25 March 2010
BBC Panorama has uncovered child slavery and child labour on Fairtrade certified cocoa farms in Ghana and Cote D’Ivoire that supply cocoa to Cadburys and Nestle.
The investigative news programme indentified trafficked children within the Kuapo Kokoo cooperative in Ghana, which supplies Fairtrade cocoa to Cadburys.
Panorama also uncovered child labour on farms of the Kavokiva cooperative in Ivory Coast, a Fairtrade cocoa supplier to Nestle. Together Ghana and Cote D’Ivoire countries account for 60 per cent of the global cocoa supply.
Fairtrade guarantees to pay farmers an amount above the world cocoa price to help ensure they receive a ‘living wage’. Fairtrade also pays a social premium to farmers, which is spent on projects that benefit the community.
However, the discovery of slavery on Fairtrade farms has raised serious concerns over the effectiveness of the Fairtrade approach in preventing child slavery.
Commenting on Panorama’s findings Aidan McQuade, Director of Anti-Slavery International, said: “With one in ten chocolate bars now carrying the Fairtrade label, ethically motivated consumers have the understandable expectation that a Fairtrade product is free of forced and child labour.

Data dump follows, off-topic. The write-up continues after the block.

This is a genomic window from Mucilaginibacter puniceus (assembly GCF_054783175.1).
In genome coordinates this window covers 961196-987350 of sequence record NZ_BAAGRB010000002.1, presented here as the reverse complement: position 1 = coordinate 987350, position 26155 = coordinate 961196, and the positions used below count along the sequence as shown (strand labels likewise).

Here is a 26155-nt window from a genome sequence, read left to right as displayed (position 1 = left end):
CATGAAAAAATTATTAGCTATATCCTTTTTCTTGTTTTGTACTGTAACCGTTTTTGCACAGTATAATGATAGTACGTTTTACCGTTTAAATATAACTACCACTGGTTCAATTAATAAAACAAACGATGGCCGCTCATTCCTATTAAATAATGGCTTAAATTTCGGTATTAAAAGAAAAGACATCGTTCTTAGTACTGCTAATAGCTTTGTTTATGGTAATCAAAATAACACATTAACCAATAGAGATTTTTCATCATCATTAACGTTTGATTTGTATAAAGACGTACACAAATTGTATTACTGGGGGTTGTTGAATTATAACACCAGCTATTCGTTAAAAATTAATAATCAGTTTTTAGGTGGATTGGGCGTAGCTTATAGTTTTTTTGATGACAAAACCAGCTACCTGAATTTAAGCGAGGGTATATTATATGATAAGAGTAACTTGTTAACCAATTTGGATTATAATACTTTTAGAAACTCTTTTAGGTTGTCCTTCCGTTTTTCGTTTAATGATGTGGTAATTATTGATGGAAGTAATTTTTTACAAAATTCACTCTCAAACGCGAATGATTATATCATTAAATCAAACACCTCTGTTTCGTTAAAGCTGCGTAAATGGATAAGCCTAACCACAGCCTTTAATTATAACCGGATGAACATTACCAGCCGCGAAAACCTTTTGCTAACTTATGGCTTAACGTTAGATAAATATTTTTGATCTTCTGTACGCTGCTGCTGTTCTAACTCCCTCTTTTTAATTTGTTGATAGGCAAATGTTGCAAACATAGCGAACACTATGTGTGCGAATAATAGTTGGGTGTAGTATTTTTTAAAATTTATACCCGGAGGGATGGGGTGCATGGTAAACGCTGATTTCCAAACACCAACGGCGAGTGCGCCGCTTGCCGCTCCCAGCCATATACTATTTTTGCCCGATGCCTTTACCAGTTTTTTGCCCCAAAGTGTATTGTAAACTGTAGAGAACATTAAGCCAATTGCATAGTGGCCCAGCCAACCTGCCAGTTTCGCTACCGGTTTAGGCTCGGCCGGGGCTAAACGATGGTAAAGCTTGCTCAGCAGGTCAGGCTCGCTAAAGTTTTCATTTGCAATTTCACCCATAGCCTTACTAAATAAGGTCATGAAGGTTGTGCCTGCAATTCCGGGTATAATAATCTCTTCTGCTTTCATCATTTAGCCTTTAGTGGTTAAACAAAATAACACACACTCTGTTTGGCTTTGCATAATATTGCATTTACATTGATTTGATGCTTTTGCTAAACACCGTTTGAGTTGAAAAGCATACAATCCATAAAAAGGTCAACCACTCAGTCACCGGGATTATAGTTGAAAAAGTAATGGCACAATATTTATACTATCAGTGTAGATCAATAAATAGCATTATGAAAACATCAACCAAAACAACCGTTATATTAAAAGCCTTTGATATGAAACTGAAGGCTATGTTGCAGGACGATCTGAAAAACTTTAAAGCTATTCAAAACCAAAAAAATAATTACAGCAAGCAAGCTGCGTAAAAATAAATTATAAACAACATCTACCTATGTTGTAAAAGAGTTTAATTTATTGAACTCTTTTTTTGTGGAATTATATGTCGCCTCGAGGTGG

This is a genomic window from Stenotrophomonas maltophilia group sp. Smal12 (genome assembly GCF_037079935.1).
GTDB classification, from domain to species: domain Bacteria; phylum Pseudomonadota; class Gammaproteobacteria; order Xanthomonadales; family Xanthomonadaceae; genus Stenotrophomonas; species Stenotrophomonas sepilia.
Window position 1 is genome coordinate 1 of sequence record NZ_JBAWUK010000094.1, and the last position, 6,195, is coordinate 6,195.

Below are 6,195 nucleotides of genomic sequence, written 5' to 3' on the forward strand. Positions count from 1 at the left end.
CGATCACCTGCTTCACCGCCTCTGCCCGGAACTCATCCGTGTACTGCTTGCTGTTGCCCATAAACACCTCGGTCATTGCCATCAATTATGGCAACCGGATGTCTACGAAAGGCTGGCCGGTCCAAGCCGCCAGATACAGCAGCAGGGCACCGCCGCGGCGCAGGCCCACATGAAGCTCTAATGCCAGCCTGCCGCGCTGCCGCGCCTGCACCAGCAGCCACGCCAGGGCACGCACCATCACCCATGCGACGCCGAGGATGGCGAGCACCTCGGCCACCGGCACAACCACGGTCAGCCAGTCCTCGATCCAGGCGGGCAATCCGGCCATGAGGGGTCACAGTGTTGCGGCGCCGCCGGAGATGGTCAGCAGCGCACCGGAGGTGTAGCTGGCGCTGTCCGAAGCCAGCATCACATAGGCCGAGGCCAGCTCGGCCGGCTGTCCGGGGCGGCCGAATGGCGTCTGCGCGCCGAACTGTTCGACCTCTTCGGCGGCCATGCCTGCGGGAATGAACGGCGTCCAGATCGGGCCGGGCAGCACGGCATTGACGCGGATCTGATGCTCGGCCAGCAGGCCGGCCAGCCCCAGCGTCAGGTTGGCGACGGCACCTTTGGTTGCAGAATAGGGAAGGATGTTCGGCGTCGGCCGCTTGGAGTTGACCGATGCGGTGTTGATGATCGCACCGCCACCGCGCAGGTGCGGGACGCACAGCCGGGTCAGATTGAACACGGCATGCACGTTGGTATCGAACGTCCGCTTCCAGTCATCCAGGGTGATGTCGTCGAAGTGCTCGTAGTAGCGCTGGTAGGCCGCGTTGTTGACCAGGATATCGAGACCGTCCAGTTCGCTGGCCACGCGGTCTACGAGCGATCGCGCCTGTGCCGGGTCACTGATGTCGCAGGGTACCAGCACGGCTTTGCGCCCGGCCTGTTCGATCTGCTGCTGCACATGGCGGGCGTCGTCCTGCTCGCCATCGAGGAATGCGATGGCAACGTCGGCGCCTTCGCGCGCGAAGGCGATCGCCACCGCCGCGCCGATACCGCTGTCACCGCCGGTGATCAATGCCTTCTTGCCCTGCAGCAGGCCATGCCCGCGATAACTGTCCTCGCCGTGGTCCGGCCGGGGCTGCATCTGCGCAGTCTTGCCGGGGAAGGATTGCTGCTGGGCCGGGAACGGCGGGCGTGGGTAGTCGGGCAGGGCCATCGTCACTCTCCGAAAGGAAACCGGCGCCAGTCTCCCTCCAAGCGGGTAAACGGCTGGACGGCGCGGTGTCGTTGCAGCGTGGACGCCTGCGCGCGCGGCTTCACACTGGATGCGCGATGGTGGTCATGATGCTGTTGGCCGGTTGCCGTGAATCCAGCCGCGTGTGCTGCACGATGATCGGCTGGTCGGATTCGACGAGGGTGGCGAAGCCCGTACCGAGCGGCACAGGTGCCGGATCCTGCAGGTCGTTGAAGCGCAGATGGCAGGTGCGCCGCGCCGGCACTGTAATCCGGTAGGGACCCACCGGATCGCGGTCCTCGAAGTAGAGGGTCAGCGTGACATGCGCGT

“Slavery and child labour are not simply issues of poverty and no one should be so naive as to expect them to simply disappear as wages rise. The eradication of child labour and child trafficking is a social and human rights challenge as well as an economic one, especially so when those in slavery belong to vulnerable minorities. Without care there is a danger that economic assistance to slavery using communities will simply reinforce the structure that sustain child and force labour already.
“The task of eradication is an imperative on all of us and will require some hard thinking and painful choices to attain. In initial conversations Fairtrade has shown an openness to engaging more systematically with these challenges and we await with hope renewed action to demonstrate their commitment to tackling these problems.”